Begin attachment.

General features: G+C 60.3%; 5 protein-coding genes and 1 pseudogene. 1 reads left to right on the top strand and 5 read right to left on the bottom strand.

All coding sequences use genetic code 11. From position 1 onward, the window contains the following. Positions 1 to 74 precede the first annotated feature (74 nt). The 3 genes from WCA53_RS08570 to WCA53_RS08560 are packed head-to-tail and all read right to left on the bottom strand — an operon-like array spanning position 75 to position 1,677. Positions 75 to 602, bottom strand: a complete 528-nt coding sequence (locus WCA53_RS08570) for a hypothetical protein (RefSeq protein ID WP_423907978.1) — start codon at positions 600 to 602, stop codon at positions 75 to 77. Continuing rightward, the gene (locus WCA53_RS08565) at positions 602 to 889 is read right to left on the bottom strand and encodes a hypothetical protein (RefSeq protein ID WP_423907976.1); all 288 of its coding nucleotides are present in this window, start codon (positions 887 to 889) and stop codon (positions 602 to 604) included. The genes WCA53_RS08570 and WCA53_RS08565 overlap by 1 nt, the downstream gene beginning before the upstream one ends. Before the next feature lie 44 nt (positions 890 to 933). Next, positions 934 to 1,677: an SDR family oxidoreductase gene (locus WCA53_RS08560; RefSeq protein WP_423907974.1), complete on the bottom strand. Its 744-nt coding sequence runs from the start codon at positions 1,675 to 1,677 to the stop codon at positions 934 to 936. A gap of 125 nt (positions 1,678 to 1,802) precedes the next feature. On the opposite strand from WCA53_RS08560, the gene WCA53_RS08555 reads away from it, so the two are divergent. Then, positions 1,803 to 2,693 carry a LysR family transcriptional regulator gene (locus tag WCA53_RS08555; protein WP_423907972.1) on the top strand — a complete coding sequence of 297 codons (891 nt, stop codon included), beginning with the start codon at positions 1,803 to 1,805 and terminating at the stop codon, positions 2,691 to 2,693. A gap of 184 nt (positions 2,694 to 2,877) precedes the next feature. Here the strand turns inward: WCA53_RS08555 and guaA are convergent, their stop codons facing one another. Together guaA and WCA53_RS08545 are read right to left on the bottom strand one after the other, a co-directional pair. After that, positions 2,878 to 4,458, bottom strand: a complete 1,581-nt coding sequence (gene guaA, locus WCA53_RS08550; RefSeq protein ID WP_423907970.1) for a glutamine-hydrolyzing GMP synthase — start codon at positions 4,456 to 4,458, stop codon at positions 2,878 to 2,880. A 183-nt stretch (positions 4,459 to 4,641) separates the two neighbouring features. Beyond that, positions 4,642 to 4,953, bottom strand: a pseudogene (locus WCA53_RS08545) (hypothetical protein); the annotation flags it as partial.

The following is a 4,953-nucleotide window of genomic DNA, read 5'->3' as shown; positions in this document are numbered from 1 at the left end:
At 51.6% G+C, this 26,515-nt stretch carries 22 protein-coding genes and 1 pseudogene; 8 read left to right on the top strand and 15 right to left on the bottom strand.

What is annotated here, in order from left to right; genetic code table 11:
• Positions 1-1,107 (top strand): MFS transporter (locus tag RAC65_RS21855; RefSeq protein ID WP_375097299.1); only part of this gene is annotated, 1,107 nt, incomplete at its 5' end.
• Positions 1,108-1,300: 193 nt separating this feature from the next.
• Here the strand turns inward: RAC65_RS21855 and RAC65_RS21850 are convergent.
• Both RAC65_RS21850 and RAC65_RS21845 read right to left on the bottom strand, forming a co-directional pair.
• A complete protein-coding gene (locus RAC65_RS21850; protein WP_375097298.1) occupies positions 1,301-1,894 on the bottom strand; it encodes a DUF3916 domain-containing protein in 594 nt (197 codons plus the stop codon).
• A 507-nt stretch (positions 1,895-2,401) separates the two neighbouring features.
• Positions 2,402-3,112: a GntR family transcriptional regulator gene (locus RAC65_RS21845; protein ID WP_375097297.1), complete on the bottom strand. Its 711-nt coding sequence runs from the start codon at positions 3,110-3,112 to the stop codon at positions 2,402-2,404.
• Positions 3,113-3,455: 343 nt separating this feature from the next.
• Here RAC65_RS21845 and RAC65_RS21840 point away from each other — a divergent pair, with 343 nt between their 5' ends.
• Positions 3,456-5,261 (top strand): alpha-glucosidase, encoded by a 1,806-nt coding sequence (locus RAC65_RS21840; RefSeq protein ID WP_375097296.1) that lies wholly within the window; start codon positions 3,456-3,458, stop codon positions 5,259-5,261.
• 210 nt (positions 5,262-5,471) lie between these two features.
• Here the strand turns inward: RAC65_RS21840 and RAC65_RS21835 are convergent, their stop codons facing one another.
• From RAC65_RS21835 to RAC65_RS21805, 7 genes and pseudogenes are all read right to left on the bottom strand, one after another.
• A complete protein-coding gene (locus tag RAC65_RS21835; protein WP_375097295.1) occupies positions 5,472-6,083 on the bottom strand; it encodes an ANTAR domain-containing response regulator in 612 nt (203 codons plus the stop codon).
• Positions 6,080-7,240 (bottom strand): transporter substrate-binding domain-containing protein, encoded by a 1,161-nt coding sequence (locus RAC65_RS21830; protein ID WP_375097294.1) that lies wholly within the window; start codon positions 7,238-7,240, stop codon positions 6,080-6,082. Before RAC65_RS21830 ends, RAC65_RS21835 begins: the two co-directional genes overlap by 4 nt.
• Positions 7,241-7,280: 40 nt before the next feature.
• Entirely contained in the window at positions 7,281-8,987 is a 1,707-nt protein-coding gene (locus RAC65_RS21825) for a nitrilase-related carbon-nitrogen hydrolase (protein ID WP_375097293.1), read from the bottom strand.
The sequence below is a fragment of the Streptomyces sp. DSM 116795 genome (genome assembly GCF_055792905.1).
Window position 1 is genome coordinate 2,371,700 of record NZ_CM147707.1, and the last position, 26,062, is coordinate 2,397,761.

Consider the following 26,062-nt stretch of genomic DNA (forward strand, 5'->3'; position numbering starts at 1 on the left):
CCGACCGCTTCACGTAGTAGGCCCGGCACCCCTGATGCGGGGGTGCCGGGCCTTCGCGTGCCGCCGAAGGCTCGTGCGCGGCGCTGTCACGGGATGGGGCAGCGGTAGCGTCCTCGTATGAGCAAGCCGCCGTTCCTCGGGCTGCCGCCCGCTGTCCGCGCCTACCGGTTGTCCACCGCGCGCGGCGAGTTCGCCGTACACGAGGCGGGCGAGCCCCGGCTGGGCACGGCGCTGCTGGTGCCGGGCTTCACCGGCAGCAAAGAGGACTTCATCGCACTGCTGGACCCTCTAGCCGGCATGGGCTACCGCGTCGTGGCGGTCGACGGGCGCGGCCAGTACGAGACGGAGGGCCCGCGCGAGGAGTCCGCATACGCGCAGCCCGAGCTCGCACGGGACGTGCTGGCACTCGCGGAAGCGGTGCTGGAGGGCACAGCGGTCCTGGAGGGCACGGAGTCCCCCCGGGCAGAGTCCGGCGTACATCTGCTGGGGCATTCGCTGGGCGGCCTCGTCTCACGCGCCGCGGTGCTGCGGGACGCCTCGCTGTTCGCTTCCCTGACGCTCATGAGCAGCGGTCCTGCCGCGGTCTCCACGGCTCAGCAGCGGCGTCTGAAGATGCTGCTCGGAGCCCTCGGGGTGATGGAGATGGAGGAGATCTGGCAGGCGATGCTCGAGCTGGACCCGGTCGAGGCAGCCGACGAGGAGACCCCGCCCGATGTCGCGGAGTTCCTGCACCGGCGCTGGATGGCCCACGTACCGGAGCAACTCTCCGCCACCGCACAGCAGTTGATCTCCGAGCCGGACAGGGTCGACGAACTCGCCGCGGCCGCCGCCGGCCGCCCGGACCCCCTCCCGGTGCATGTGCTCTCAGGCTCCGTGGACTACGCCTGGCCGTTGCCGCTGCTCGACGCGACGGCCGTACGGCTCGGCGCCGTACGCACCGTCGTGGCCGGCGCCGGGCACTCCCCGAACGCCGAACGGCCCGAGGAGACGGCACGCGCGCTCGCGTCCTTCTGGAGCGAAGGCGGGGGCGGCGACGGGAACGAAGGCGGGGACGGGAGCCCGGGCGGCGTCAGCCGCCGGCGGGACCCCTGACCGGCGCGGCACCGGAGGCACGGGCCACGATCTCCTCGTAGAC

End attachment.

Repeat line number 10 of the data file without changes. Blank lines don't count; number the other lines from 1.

• A complete protein-coding gene (locus RAC65_RS21850; protein WP_375097298.1) occupies positions 1,301-1,894 on the bottom strand; it encodes a DUF3916 domain-containing protein in 594 nt (197 codons plus the stop codon).